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The U.S. Open used a full-length North course at Los Angeles Country Club to combat record low scores. Wyndham Clark and Rory McIlroy did well Friday.

Rickie Fowler and Xander Schauffele faced the biggest defense on another susceptible course—sunshine and a growing breeze in the afternoon.

Clark, who won his first PGA Tour win last month against a top field, started well with a brave flop shot and a massive birdie putt and finished with a 3-under 67. McIlroy, without a major in nine years, closed with four birdies on his final five holes for a 67.

Two-time major winner Dustin Johnson made a quadruple-bogey 8 on his second hole with six terrible shots, one penalty, and a tap-in. The golfer with the shortest memory rallied and shot 70, keeping him in contention for the weekend.

“I think there was maybe five or six tees that were put back,” Clark added. “It played a while.”

His two huge moments occurred on the 605-yard par-5 14th with a front right pin behind a tremendous bunker complex. Clark was far to the left in another bunker’s slimy, nasty collar. He shot over a corner of the stand to the little green and scored a 12-foot birdie.

The other was a 40-foot putt on the 16th that he misjudged in practice but made with a scorecard.

Clark’s 9-under 131 was one stroke shy of Martin Kaymer’s U.S. Open record at Pinehurst No. 2 in soft, calm conditions.

Clark saw the shadows after finishing. The sun eventually broke through the marine layer typical of coastal California in June, making the course quicker and less forgiving.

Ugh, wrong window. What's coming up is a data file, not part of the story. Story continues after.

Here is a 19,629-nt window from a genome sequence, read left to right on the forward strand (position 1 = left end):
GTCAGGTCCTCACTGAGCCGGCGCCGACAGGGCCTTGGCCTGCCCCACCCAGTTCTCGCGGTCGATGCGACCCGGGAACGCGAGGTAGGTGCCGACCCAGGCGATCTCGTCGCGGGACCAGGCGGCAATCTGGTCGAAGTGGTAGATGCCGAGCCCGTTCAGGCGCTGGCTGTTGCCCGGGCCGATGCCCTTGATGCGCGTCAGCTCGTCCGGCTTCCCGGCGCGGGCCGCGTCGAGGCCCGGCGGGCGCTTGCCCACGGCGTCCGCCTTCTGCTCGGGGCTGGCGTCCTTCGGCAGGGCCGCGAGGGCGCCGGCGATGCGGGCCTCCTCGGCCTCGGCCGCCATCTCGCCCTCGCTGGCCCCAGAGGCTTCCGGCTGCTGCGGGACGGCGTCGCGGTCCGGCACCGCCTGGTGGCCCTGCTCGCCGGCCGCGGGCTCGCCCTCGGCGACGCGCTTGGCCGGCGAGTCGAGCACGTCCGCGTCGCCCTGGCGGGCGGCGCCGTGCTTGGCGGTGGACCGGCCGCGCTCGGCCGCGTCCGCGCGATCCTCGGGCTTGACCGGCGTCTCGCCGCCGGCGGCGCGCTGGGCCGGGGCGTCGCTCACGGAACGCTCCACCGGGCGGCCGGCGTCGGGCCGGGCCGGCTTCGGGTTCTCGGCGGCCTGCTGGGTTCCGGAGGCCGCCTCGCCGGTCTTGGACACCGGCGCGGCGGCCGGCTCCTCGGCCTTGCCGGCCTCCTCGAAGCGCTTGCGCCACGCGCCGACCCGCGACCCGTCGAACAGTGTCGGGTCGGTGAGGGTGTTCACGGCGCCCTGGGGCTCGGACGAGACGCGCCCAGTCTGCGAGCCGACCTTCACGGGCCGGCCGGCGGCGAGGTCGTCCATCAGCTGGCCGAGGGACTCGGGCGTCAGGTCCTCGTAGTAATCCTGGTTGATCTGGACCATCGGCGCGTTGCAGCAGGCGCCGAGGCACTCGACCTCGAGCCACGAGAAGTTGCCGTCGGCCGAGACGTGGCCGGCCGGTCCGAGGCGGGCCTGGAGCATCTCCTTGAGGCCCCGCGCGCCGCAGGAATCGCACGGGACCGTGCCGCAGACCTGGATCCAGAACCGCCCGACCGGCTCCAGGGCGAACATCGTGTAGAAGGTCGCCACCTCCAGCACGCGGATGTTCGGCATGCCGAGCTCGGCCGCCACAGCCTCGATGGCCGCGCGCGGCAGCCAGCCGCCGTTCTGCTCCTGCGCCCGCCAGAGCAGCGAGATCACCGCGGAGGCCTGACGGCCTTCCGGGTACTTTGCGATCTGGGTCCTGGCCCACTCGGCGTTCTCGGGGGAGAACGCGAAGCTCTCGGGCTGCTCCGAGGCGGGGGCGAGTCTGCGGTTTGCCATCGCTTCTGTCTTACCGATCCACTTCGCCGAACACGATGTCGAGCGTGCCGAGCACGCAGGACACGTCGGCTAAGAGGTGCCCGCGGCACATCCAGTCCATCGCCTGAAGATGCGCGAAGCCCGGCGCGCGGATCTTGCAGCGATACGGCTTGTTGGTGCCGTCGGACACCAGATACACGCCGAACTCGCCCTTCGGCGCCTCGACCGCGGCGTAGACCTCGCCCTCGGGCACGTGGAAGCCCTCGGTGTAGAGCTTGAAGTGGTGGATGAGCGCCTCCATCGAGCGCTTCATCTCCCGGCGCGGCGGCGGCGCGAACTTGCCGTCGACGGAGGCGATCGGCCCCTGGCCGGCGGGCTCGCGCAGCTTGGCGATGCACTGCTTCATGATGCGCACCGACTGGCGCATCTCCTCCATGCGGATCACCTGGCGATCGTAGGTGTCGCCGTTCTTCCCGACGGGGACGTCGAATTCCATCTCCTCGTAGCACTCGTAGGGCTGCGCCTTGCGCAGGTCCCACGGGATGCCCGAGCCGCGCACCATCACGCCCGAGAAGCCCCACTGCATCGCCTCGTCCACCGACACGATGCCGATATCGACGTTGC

After shooting 62s in the lowest U.S. Open opening round, Fowler and Schauffele faced that in the afternoon.

McIlroy credited his 65 to cloud cover, dampness, and soft greens.

“It’s brighter, sunnier, and breezey now. McIlroy predicted the course might firm up and speed up over the next two days, raising scores. We’ll see by week’s end.

“Yes, the course has played maybe a little easier than everyone thought it would, but wouldn’t be surprised on Saturday, Sunday to see it bite back,” McIlroy said. It’ll be hard. It should be a mental and physical slog out there.”

On the back nine, McIlroy hit inaccurate tee shots, notably on the second-longest U.S. Open hole, the 297-yard 11th.

He posted a 30 on the front nine for the second straight day by taking advantage of the scoring holes and finishing with a tee shot on the par-3 ninth to 3 feet.

Harris English finished his 66 with a 30-on-the-front nine for 7-under 133.

“They can make them firm and fast and put those pins in some tough spots. “It’ll be fun,” English remarked. The rough remains punitive. Everyone will receive the U.S. Open they want.”

Johnson saw much of it without sun or wind. He pulled his second-hole tee shot into a bunker, barely moved 95 yards into heavy rough, hit the next one into the barranca, took a penalty drop, went over the green, and walked off with the strangest 8s.

His finest round shot?

“Probably the tee shot on 3—hitting a good shot and just getting settled down after an 8,” he added. “Didn’t like walking off that green.”

He was tied with Min Woo Lee at 6-under 134.

PGA champion Brooks Koepka’s 69 got him to the weekend in the middle of the pack on a course he wouldn’t regard as a favorite due to the blind tee shots.

“I don’t like this place,” he remarked.

By Sanjh

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